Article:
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Lucky for Vox Media CEO Jim Bankoff, business is good. For a somewhat new media company, it has several successful branches — the Verge, Eater, Curbed, SB Nation. While Bankoff once held a high ranking position at a legacy Web company (AOL), he seems content working with a newer, fresher brand.

But what if he weren’t at Vox, where would he rather be? Tonight, Sarah Lacy, at PandoMonthly in New York, asked whose shoes he’d rather be in, Tim Armstrong’s or Marissa Mayer’s. His response, which he pondered for a few seconds with wide unblinking eyes, was Mayer’s.

Bankoff himself is an alum of the former AOL empire, and back in those days, he worked as EVP of programming and products. He witnessed firsthand the difficult impasse of bridging old Web 1.0 companies to the landscape of broadband internet and websites post dot com crash.

Companies whose business was premised on a dialup ISP business plan invariably saw troubles. “Once a brand starts to decline, particularly for structural issues like a dialup ISP business, [it] is a very hard, if not impossible, thing to turn around,” he said. For AOL, the dialup infrastructure it championed was being eclipsed by an ever evolving business, and faster speeds, thanks to broadband.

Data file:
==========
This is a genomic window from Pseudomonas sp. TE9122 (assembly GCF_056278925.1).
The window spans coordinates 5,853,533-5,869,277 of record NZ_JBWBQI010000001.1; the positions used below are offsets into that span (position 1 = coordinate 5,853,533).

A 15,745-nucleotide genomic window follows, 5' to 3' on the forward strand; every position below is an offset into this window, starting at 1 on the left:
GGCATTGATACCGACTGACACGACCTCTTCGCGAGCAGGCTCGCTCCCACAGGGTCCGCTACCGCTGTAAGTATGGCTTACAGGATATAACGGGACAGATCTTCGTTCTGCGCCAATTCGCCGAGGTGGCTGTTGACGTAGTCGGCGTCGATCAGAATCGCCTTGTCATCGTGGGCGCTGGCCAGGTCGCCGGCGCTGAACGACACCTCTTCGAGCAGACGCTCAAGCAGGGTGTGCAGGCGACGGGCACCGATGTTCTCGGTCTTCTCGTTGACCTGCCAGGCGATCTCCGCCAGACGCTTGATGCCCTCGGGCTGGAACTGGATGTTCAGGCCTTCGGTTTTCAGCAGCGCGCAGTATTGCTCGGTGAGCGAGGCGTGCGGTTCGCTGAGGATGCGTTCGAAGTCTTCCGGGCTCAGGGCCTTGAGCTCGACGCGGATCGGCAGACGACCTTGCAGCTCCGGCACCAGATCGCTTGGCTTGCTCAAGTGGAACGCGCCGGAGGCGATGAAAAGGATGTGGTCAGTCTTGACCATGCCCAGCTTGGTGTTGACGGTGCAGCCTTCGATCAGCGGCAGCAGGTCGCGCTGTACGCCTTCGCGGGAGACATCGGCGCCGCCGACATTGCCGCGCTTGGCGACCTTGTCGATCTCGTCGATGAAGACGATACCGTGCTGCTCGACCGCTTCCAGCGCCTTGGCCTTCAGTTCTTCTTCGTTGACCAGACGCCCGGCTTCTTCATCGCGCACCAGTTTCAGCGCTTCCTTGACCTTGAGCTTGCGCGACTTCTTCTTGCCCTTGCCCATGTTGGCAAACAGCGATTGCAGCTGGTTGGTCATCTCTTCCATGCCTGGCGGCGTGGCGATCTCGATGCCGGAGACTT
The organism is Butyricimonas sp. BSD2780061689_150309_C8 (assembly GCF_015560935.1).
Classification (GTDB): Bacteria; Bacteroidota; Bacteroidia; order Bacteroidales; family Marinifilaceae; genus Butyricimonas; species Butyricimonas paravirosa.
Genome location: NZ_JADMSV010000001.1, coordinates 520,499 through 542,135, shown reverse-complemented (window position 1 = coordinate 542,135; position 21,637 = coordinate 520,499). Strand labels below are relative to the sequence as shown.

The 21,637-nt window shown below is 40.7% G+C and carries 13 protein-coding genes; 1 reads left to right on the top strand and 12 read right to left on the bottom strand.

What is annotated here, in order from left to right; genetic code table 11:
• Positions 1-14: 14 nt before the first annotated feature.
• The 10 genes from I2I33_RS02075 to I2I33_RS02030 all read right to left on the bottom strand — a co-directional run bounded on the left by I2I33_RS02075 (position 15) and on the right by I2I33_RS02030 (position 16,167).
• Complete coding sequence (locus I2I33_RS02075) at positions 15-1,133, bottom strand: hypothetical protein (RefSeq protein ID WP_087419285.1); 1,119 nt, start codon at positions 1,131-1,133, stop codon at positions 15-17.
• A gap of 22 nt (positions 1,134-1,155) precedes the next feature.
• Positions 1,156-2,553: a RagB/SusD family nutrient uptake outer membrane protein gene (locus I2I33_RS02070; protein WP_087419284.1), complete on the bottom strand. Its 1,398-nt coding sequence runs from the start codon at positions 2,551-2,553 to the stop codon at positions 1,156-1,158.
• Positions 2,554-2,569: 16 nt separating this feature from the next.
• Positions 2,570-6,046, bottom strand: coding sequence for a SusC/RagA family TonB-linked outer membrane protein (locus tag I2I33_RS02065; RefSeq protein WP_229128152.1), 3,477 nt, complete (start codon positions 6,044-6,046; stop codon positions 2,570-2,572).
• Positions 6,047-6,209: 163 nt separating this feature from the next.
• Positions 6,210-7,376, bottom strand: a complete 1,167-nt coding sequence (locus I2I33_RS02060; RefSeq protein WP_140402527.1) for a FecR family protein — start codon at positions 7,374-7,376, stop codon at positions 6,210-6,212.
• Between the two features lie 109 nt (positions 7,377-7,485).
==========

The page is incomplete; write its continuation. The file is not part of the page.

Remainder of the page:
So, in Bankoff’s estimation, AOL’s problems aren’t necessarily Armstrong’s fault. “I think AOL struggles fundamentally,” he said diplomatically.

He points to a perfect storm of business problems. There was the moving away from dialup, the AOL-Time Warner fiasco that almost bankrupted the two, and the $850 million boondoggle known as Bebo. These predate Armstrong and represented “over a billion dollars in blown capital,” Bankoff said. And, as he told Lacy, it’s hard for companies to respond after undergoing from the worst merger in history then blowing a billion bucks.

For Armstrong, “this is just that hand that [he’s] been dealt.” At the same time, though, Armstrong bet (and lost big) on Patch. Another hit to the company’s bottom line.

Mayer, on the other hand, had similar but less catastrophic problems at Yahoo. Yes, it was an early web company adapting to the new New Media, but she didn’t have to deal with a catastrophic merger and initial blown capital. And it definitely wasn’t built on a dying business structure. Between the two, Mayer was dealt the better hand.

“Marissa is doing a lot of innovative things to set Yahoo on a new growth course,” Bankoff said. So, he’d choose her stilettos over Armstrong’s Nike’s.

At the same time, Vox is probably a better bet of the three. And Bankoff, I’m sure, agrees.